LAURINBURG — More than 150 animal lovers united at Wallace Lodge on Saturday and were feted with wine and beer to benefit the Fidos and Fluffys of Scotland County.
The Scotland County Humane Society’s second “Wine and Ales for Waggin’ Tails” fundraiser set out to earn $20,000 — or about a quarter of the annual veterinary bills racked up annually by the 2,000 animals that pass through the doors of the J.D. and Fran Asher Animal Shelter.
“It takes about $35,000 a month to keep the doors open at the humane society,” event organizer David Harling told those assembled at Saturday’s social event. “That’s a lot of money: a lot of food, a lot of vet bills.”
Organizers do not have a final tally for how much the event raised.
Though no one in attendance had a tail to wag, with a selection of wines and 16 beers — from local offerings like Railhouse Mastiff Oatmeal Stout brewed in Aberdeen to familiar standbys like Blue Moon and Fat Tire — no hangdog expressions could be found among the crowd. Volunteer bartenders Alan Livingston and Page Pratt prepared individual samples for those stepping outside of their comfort zone.
A buffet crafted by Rick’s Catering featured beef tenderloin, shrimp and grits, stuffed mushrooms, and cheeses to pair with the array of wines.
The event attracted animal advocates from outside of Scotland County who came out to support shelter director Melinda McMillan.
“We are in this industry and we know Melinda and we know Scotland Humane, so we know the hard work that they do and we know the good that they do and this is a worthwhile cause,” said Candace Brock, owner of Five Points Pet Resort in Hoke County. “We’re so happy to help because they really are doing some amazing things, things that other rescues don’t do.”
Once settled in, they were glad they came.
“The wine and beer don’t hurt, but the auction is a lot of fun,”said Jen Peden, who works at the pet resort. “Once that gets going that will be a good time watching everyone’s excitement raising money.”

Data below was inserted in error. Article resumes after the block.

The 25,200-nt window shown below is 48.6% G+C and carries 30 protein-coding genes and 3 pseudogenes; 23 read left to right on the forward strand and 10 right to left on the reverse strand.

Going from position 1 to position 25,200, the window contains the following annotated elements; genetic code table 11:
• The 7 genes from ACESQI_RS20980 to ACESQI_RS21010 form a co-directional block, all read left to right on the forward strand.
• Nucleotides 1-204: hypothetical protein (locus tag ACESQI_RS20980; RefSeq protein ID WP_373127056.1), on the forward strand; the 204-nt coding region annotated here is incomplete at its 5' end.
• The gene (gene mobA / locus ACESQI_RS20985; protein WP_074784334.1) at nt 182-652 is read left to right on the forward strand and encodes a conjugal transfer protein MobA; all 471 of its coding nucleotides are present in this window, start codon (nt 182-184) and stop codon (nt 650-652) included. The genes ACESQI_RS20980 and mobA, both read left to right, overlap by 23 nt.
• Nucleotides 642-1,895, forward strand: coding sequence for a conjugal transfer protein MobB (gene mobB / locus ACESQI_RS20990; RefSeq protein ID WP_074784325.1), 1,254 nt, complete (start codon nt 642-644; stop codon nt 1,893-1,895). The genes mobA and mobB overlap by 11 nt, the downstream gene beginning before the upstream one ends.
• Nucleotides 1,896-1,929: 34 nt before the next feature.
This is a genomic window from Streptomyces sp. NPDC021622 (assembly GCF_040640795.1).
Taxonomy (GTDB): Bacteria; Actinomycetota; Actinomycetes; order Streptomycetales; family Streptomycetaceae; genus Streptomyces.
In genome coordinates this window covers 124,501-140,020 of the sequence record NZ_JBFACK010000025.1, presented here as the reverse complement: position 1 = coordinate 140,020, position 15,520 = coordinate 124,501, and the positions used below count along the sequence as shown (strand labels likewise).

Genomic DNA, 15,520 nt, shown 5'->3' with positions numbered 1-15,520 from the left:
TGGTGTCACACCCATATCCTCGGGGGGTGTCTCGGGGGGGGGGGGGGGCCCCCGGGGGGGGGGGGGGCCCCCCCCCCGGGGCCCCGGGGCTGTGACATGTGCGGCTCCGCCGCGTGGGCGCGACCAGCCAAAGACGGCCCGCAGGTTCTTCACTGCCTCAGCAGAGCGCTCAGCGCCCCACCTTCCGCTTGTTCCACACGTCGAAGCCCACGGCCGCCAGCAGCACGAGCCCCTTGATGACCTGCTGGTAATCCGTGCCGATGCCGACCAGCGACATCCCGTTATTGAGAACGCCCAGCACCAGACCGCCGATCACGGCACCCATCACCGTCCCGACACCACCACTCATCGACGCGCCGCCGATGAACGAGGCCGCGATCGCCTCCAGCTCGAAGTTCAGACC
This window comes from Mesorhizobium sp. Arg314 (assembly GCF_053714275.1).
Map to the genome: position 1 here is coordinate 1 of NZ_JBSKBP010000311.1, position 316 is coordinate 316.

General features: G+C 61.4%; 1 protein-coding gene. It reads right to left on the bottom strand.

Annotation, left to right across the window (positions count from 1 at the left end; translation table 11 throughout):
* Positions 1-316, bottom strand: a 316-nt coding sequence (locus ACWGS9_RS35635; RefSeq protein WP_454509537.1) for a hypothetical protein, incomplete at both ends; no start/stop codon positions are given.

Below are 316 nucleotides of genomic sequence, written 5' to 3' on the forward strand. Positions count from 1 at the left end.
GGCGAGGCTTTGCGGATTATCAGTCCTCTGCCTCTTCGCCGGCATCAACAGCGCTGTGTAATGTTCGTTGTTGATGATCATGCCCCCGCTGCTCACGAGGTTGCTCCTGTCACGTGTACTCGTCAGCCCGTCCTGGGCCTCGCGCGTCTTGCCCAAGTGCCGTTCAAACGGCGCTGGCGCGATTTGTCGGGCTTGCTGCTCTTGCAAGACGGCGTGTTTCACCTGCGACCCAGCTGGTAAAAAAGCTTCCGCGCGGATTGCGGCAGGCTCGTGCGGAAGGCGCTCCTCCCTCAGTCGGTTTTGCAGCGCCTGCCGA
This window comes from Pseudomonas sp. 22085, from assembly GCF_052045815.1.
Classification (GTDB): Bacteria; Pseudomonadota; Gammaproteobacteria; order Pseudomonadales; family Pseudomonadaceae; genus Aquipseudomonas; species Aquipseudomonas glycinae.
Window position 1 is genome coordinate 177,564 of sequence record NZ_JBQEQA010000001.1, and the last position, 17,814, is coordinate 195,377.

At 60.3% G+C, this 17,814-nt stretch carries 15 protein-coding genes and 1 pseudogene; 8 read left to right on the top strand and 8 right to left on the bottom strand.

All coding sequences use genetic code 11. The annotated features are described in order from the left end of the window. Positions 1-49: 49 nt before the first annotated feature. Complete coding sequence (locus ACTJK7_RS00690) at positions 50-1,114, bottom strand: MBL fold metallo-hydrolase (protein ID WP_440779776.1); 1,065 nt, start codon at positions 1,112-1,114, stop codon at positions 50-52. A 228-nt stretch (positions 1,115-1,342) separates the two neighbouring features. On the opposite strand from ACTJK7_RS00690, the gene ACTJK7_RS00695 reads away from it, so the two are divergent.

The event’s live auction, which included a North Myrtle Beach fishing trip, stay at Grandfather Mountain, a custom pet portrait, photography, and a year’s supply of homemade treats for both people and pets, raised $4,500. A raffle for a diamond and sapphire ring donated by Bob’s Jewel Shop raised thousands more, and was won by Ginger Martin, who adopted her canine companion Ebony from the humane society in 2013.
Snippets of the evening’s conversation involved animals both adopted and fostered, the latter of which, as Harling pointed out, is essential to the humane society’s mission of finding permanent homes for as many animals as possible.
“Only about five or six percent of them were adopted locally,” he said. So what do we do with the rest of them? Many of these animals are transported up north, because unlike the local laws that we have, northern states have very strict spay and neuter laws and so they don’t have a lot of stray dogs and cats walking the streets like we do.”
The humane society transports dozens of dogs at a time to Maryland, New Jersey, New York, Connecticut, and Pennsylvania. Many animals wait in temporary foster homes, freeing up space in the shelter while a rescue or home is coordinated.
“We need people to foster: you can keep a dog for one night, two nights, or for the next week or two months, whatever you want to do,” said Harling. “If you ever wonder about getting a dog, this is kind of like rent-a-dog.”
Mary Katherine Murphy can be reached at 910-506-3169.